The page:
Eye of the Storm

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Friday, August 26, 2005

Hurricane Katrina Update 261500Z

At 11 AM EDT, the center of Hurricane Katrina was at 25.1 North 82.2 West, 45 miles northwest of Key West Florida and moving to the west at 7 mph. Maximum sustained winds are up to 80 mph (now significantly stronger, see update below) and minimum central pressure is down to 981 millibars (28.97") (now lower, see discussion).

Hurricane Katrina Advisory Number 12

Recon just found pressure of 971 millibars. Winds observed by doppler radar suggest a surface wind of 85 mph (the recon plane has only sampled the northwest quadrant thus far, finding flight level winds that suggest 80 mph at the surface).

Katrina continues to move south of west. That is expected to flatten to a due west motion during the next 12 hours. Model guidance is widely split on the timing of the erosion of the high pressure ridge that is currently dictating Katrina's westward movement. The 06Z run of the NOGAPS model shifted its forecast landfall position to Louisana (the GFDN model also shows a LA landfall, but it has been on the western outlier for most of the duration of Katrina). The balance of the models take Katrina over the northeastern Gulf coast. Strengthening to a category three is forecast. A special advisory and forecast is now being drafted to cover the lower pressure found by recon.

Hurricane Katrina Discussion Number 12

Official track forecast

I had been expecting Katrina to react favorably to the Gulf of Mexico, so the stronger than expected winds and lower than expected pressure is not a huge shock, but it is a small surprise nonetheless.

I had been expecting a category three with a chance of a category four for the second landfall. The jump that Katrina has gotten on re-intensification makes me think a strong category three to a minimal category four (130-140 mph winds) will be making landfall.

My unofficial watch area continues to be from Mobile Alabama to St Mark's Florida. My warning area is adjusted westward to run from Destin to Mexico Beach Florida. As mentioned in my last update, coastal areas west of my warning area are more likely to receive effects of Katrina than areas inland, while the opposite is true for areas east of my warning area.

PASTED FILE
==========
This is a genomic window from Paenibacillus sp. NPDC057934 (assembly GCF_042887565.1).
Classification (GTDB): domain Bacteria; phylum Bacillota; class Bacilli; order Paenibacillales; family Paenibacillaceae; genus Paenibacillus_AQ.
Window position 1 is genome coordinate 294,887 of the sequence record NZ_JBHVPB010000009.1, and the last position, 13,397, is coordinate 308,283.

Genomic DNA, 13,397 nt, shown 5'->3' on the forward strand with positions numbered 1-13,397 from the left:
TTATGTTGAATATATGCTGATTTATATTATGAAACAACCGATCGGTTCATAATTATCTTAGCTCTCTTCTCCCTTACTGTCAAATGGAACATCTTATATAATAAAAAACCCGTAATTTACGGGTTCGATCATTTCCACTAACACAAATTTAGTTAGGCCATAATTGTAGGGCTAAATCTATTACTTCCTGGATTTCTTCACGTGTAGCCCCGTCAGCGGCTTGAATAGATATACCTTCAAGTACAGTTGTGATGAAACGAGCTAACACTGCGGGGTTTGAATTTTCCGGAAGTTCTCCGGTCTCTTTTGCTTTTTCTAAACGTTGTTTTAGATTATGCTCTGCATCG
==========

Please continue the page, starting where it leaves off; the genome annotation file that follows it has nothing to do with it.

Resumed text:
Tropical Cyclone Heat Potential
is greater now than it was in when Dennis made landfall
so weakening before landfall will be less significant than it was for Dennis.

Start preparing Florida panhandle, Katrina is heading your way and she's going to be carrying a strong punch.

SLIGHTLY LATER: Dropsonde from the recon plane in the eyewall recorded 95 knots at 925 millibars, which suggests 100 mph winds at the surface... which caused a Special Advisory to be released showing this and the new pressure. Intensity forecast adjusted to show winds in the vicinity of 125 mph at landfall.

The intensity estimate dervied from the dropsonde may be too high. Dropsondes do not record sustained winds, but rather instanteous winds, so it is quite possible that it recorded a gust. Flight level winds at the time suggest that 80 knots/90 mph is more likely. However, the forecaster may be assuming stronger winds will be found in the northeast quadrant. We shall see.

A BIT MORE LATER: The discussion argues the pressure reading of 971 millibars supports 88 knots, hence 85 knots for this advisory. A valid argument, but not one that all forecasters would agree to. Flight level winds will support 100 mph at some point this afternoon, but it may be a while. (Tied into this is the problem associated with having the official forecasts being in knots (converted to mph for the sake of the general public); because the possible values are in increment values, you can have 80 knots or 85 knots, which amounts to 90 or 100 mph. A value of 95 mph is not possible).